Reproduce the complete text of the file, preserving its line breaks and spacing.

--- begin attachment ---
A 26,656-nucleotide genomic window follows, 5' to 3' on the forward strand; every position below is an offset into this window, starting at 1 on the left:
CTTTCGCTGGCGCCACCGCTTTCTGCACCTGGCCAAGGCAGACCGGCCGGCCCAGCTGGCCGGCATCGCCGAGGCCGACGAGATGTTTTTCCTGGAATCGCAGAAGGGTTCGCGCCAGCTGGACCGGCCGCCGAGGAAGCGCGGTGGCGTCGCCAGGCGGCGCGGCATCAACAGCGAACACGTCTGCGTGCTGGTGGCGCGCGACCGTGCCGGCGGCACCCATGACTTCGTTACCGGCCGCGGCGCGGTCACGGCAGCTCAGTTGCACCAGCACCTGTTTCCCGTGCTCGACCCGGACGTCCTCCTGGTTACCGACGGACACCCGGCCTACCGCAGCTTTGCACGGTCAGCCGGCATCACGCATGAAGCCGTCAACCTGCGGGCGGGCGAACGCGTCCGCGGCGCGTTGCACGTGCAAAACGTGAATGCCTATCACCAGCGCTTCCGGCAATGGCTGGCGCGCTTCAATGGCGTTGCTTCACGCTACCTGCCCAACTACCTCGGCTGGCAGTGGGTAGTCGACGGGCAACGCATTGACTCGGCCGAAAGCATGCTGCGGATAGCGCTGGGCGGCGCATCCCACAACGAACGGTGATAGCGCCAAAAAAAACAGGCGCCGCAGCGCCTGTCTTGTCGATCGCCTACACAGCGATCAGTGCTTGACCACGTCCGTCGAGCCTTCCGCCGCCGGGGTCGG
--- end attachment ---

A 26,656-nucleotide genomic window follows, 5' to 3' on the forward strand; every position below is an offset into this window, starting at 1 on the left:
CTTTCGCTGGCGCCACCGCTTTCTGCACCTGGCCAAGGCAGACCGGCCGGCCCAGCTGGCCGGCATCGCCGAGGCCGACGAGATGTTTTTCCTGGAATCGCAGAAGGGTTCGCGCCAGCTGGACCGGCCGCCGAGGAAGCGCGGTGGCGTCGCCAGGCGGCGCGGCATCAACAGCGAACACGTCTGCGTGCTGGTGGCGCGCGACCGTGCCGGCGGCACCCATGACTTCGTTACCGGCCGCGGCGCGGTCACGGCAGCTCAGTTGCACCAGCACCTGTTTCCCGTGCTCGACCCGGACGTCCTCCTGGTTACCGACGGACACCCGGCCTACCGCAGCTTTGCACGGTCAGCCGGCATCACGCATGAAGCCGTCAACCTGCGGGCGGGCGAACGCGTCCGCGGCGCGTTGCACGTGCAAAACGTGAATGCCTATCACCAGCGCTTCCGGCAATGGCTGGCGCGCTTCAATGGCGTTGCTTCACGCTACCTGCCCAACTACCTCGGCTGGCAGTGGGTAGTCGACGGGCAACGCATTGACTCGGCCGAAAGCATGCTGCGGATAGCGCTGGGCGGCGCATCCCACAACGAACGGTGATAGCGCCAAAAAAAACAGGCGCCGCAGCGCCTGTCTTGTCGATCGCCTACACAGCGATCAGTGCTTGACCACGTCCGTCGAGCCTTCCGCCGCCGGGGTCGG